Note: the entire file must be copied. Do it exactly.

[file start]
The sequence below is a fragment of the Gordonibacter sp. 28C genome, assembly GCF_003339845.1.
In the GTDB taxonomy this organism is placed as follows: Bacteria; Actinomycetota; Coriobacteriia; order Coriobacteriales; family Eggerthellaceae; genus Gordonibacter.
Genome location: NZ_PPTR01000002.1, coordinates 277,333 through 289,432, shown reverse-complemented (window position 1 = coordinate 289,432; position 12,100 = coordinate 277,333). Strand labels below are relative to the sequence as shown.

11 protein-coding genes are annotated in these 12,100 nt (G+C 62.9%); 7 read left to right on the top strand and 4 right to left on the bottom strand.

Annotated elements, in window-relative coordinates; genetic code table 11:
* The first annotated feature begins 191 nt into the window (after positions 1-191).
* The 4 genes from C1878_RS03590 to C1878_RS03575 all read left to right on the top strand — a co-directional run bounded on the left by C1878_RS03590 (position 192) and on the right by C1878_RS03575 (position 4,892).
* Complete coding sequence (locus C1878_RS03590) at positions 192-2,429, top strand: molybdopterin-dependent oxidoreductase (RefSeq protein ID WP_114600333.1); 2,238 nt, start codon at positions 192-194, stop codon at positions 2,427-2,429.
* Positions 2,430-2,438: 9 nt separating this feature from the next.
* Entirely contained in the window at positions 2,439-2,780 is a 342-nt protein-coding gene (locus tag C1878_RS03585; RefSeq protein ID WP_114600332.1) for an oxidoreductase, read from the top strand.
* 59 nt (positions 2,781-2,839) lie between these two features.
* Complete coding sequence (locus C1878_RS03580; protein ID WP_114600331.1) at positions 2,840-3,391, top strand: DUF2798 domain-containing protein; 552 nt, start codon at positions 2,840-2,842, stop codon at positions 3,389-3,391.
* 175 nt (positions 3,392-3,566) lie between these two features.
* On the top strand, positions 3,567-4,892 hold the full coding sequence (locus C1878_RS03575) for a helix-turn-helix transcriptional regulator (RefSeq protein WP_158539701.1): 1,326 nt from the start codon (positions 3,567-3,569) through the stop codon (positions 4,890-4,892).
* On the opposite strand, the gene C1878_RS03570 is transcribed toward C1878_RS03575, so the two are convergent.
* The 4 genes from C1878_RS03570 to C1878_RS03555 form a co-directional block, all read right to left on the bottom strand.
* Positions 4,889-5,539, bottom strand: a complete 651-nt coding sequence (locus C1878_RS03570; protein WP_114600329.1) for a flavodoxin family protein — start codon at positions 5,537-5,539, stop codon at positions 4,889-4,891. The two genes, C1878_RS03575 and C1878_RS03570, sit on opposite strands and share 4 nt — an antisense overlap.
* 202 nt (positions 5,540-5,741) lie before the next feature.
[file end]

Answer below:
The sequence below is a fragment of the Gordonibacter sp. 28C genome, assembly GCF_003339845.1.
In the GTDB taxonomy this organism is placed as follows: Bacteria; Actinomycetota; Coriobacteriia; order Coriobacteriales; family Eggerthellaceae; genus Gordonibacter.
Genome location: NZ_PPTR01000002.1, coordinates 277,333 through 289,432, shown reverse-complemented (window position 1 = coordinate 289,432; position 12,100 = coordinate 277,333). Strand labels below are relative to the sequence as shown.

11 protein-coding genes are annotated in these 12,100 nt (G+C 62.9%); 7 read left to right on the top strand and 4 right to left on the bottom strand.

Annotated elements, in window-relative coordinates; genetic code table 11:
* The first annotated feature begins 191 nt into the window (after positions 1-191).
* The 4 genes from C1878_RS03590 to C1878_RS03575 all read left to right on the top strand — a co-directional run bounded on the left by C1878_RS03590 (position 192) and on the right by C1878_RS03575 (position 4,892).
* Complete coding sequence (locus C1878_RS03590) at positions 192-2,429, top strand: molybdopterin-dependent oxidoreductase (RefSeq protein ID WP_114600333.1); 2,238 nt, start codon at positions 192-194, stop codon at positions 2,427-2,429.
* Positions 2,430-2,438: 9 nt separating this feature from the next.
* Entirely contained in the window at positions 2,439-2,780 is a 342-nt protein-coding gene (locus tag C1878_RS03585; RefSeq protein ID WP_114600332.1) for an oxidoreductase, read from the top strand.
* 59 nt (positions 2,781-2,839) lie between these two features.
* Complete coding sequence (locus C1878_RS03580; protein ID WP_114600331.1) at positions 2,840-3,391, top strand: DUF2798 domain-containing protein; 552 nt, start codon at positions 2,840-2,842, stop codon at positions 3,389-3,391.
* 175 nt (positions 3,392-3,566) lie between these two features.
* On the top strand, positions 3,567-4,892 hold the full coding sequence (locus C1878_RS03575) for a helix-turn-helix transcriptional regulator (RefSeq protein WP_158539701.1): 1,326 nt from the start codon (positions 3,567-3,569) through the stop codon (positions 4,890-4,892).
* On the opposite strand, the gene C1878_RS03570 is transcribed toward C1878_RS03575, so the two are convergent.
* The 4 genes from C1878_RS03570 to C1878_RS03555 form a co-directional block, all read right to left on the bottom strand.
* Positions 4,889-5,539, bottom strand: a complete 651-nt coding sequence (locus C1878_RS03570; protein WP_114600329.1) for a flavodoxin family protein — start codon at positions 5,537-5,539, stop codon at positions 4,889-4,891. The two genes, C1878_RS03575 and C1878_RS03570, sit on opposite strands and share 4 nt — an antisense overlap.
* 202 nt (positions 5,540-5,741) lie before the next feature.